Many cultures around the world have a long history of eating a “nose-to-tail” diet which made use of the entire animal after a hunt. In America, many of us grew up on muscle meats alone — chicken breast, hamburgers, lamp chops, and other familiar cuts. In cultures with a longer history on the planet, it is common to eat brain, cheeks, tongue, thymus gland, kidney, liver, heart, pancreas, stomach lining, testicles, tail, blood, and bone marrow. These parts of the animal are called “offal” and refer to organ meats.
Some offal dishes that are considered international delicacies:
- Peruvian Anticuchos – Beef heart marinated, skewered, and seared over the grill. A common and inexpensive snack in Peru.
- Argentinian Parrilladas – Parrillada is a barbecue dish with a wide assortment of sausages and offals, usually shared at gatherings. The word comes from parilla, which means “grill.” The organ meats may include morcilla (blood sausage), mollejas (thymus gland), and chinchulín (the small intestines of a cow).
- French Foie Gras – Famous in high-end restaurants, the buttery richness of duck or goose liver is internationally renowned. However, this product is produced with animal cruelty, by force-feeding young ducks (or geese) until their livers swell to eight or more times their natural size. For this reason, I have never tried it.
- Scottish Haggis – A savory pudding made with sheep’s heart, liver and lungs, minced with onion, oatmeal, suet, spices, salt, stock, and then cooked encased in the sheep’s stomach (though nowadays, an artificial casing is often used).
- Leberklosse – Beef liver dumplings, a traditional dish of German, Austrian and Czech cuisines.
- Mexican Tacos de Lengua – Tongue tacos are a classic dish in Mexico, and typically are made with bright and flavorful counterpoints like tomatillo salsa verde, avocado, and cotija cheese.
- Chinese Duck Blood Soup – Duck blood and vermicelli soup is a traditional Chinese delicacy made by cooking vermicelli, duck liver, blood, and intestines with dried tofu, dried shrimp, ginger, sesame oil, and caraway seeds.
WHY SHOULD I EAT OFFAL?
Organ meats from animals that are grass-fed and grass-finished, and raised humanely, contain concentrated vitamins and minerals — up to 100x more nutrients than muscle meats! They are nutrient dense and have highly bioavailable protein, and a balanced profile of amino acids and micronutrients. Humans are already eating a diet deficient in minerals due to depleted soils and plants that are far less nutritious than in years past. Adding some grass-fed organ meats to ones diet can improve your health significantly. Below are some of the major nutrients found in specific organ meats:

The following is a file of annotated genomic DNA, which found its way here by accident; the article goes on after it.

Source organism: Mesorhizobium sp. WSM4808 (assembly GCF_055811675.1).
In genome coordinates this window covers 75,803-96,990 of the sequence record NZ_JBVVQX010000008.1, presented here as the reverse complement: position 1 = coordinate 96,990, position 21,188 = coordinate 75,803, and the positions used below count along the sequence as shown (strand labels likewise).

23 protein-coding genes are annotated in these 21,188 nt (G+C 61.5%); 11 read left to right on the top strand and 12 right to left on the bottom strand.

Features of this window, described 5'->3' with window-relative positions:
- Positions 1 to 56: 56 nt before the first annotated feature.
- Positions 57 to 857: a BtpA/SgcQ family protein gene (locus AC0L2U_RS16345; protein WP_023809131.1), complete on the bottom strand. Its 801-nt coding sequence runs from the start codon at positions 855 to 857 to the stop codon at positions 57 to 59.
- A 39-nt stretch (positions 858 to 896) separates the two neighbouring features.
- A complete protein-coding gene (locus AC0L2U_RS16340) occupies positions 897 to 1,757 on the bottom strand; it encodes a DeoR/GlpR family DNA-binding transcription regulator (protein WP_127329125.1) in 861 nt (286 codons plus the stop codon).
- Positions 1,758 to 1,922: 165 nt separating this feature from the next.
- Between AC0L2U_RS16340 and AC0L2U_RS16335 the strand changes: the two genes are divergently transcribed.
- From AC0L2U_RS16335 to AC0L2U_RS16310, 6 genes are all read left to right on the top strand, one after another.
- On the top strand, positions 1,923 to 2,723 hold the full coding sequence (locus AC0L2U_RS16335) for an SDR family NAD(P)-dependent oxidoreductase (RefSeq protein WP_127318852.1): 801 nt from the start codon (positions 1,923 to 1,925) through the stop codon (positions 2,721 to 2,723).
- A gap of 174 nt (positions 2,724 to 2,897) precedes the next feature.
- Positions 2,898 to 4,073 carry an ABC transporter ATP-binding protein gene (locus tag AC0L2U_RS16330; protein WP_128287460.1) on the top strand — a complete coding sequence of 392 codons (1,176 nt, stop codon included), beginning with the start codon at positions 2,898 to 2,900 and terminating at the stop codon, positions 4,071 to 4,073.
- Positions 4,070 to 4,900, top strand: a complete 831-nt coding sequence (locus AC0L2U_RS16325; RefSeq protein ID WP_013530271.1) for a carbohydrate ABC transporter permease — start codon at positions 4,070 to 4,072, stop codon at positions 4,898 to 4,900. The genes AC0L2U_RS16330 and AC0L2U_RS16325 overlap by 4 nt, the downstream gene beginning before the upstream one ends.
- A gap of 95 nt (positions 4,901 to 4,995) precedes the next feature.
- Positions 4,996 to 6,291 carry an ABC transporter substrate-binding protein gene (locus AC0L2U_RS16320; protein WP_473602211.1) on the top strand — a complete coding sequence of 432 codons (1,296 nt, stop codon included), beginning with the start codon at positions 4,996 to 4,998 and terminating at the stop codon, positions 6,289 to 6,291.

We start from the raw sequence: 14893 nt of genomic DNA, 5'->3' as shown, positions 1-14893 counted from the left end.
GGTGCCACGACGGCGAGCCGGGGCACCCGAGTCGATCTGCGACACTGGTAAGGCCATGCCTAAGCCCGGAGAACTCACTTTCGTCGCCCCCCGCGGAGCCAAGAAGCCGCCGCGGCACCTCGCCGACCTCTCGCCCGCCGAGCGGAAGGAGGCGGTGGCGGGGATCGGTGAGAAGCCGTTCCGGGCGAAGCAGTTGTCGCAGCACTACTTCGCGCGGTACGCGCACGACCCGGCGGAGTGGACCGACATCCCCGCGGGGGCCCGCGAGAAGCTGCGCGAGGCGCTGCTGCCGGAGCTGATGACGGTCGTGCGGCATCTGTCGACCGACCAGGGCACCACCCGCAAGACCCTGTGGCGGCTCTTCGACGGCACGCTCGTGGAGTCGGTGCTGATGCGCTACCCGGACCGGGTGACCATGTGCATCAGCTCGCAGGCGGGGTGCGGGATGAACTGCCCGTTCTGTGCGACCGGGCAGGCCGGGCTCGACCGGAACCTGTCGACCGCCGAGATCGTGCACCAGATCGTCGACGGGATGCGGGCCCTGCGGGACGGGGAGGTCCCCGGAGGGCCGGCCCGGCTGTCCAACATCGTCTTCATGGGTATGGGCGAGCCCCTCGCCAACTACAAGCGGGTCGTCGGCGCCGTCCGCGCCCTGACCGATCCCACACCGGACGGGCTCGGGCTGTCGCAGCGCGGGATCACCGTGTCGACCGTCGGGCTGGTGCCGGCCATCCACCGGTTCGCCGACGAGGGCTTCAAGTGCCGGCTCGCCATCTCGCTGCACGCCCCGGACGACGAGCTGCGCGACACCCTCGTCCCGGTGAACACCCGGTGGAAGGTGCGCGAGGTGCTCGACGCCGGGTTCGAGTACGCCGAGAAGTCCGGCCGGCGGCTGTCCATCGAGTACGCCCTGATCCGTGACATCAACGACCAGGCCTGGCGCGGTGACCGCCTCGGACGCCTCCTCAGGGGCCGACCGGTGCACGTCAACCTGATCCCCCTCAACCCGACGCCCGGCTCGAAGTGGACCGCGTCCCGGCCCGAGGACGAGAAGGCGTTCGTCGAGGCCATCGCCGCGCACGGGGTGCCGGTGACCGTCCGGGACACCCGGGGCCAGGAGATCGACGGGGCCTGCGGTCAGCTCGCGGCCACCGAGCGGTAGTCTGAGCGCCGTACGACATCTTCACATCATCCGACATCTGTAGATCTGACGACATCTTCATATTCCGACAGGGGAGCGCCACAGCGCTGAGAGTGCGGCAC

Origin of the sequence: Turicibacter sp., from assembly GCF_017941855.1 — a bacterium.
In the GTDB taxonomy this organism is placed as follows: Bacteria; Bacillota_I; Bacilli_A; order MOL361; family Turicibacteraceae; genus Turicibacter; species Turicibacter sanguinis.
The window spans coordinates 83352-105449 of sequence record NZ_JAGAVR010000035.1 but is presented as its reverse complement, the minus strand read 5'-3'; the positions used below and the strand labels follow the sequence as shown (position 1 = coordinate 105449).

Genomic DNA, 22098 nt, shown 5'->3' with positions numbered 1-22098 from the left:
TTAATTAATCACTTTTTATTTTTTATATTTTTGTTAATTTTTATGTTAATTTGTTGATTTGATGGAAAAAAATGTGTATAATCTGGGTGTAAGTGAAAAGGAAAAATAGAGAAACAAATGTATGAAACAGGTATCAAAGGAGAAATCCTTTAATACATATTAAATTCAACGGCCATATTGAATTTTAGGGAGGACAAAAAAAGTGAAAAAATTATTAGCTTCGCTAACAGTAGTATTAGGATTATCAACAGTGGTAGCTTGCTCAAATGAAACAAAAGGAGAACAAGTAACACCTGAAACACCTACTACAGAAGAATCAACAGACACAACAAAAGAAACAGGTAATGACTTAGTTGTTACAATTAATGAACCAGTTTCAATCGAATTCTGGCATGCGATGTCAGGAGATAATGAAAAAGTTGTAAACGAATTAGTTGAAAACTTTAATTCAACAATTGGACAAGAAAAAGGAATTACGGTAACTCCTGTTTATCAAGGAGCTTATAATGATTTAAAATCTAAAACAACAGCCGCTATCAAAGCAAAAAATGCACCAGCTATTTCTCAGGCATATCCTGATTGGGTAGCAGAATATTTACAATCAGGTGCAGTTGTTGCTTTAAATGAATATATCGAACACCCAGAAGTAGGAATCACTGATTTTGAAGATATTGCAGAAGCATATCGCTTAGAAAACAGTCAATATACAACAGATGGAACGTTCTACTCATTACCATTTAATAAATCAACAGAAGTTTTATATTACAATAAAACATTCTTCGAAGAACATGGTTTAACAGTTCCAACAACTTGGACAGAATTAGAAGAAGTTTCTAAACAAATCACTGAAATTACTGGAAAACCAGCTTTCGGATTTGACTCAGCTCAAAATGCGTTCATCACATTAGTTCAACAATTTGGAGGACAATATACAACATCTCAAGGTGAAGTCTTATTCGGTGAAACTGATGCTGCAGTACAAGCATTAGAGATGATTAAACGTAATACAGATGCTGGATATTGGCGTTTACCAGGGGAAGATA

LIVER – vitamin A (retinol), choline, folate, vitamin B12, CoQ10, iron, hyaluronic acid. (Note: Be aware that liver is high in vitamin A, so if you eat a lot of it, make sure to avoid vitamin A toxicity.)
HEART – taurine, CoQ10, vitamin B12, collagen, elastin
BRAIN – cholesterol, niacin, vitamin B12, phosphatidylserine, omega-3 fats (EPA + DHA)
KIDNEY – DAO (diamine oxidase), vitamin B12, selenium
SWEETBREADS (THYMUS GLAND + PANCREAS) – phosphorus, selenium, potassium, zinc, iron, thymosin (peptide)
SPLEEN – vitamin C, selenium, iron, vitamin B12
TRIPE (STOMACH LINING) – vitamin B12, selenium, zinc, calcium, iron
So, what’s the problem — why aren’t more of us eating these nutrient-dense foods? This issue is that many of us are squeamish at the mere thought of eating organ meats. They usually are an acquired taste, and the thought of having to handle them during meal prep can feel unappetizing. I’m going to be sharing some recipes that incorporate or feature offal in the coming months, as I explore this food category for myself.
I hope you will keep an open mind. My mind was fairly closed until recently, when my health declined rapidly from Crohn’s Disease and the resulting vitamin and mineral depletion. I needed to add concentrated nutrients to my diet quickly. I had to sit and think about organ meats and ask myself if I would be willing to at least try some of them. Who knows, maybe they are delicious and incorporating them into my diet will be easier than imagined. I have some beef cheeks, head cheese, oxtail, chicken liver and chicken heart in my freezer to start with. Are you ready to ride along with me as I take this dietary journey?
If you still are a hard “no” to offal, there are always whole food supplements you can take to receive similar benefits. Two of my favorite companies are Ancestral Supplements and Heart and Soil. They both sell a wide range of freeze-dried grass-fed/grass-finished beef organ blends to help you saturate your body stores with vitamins and minerals and totally upgrade your health!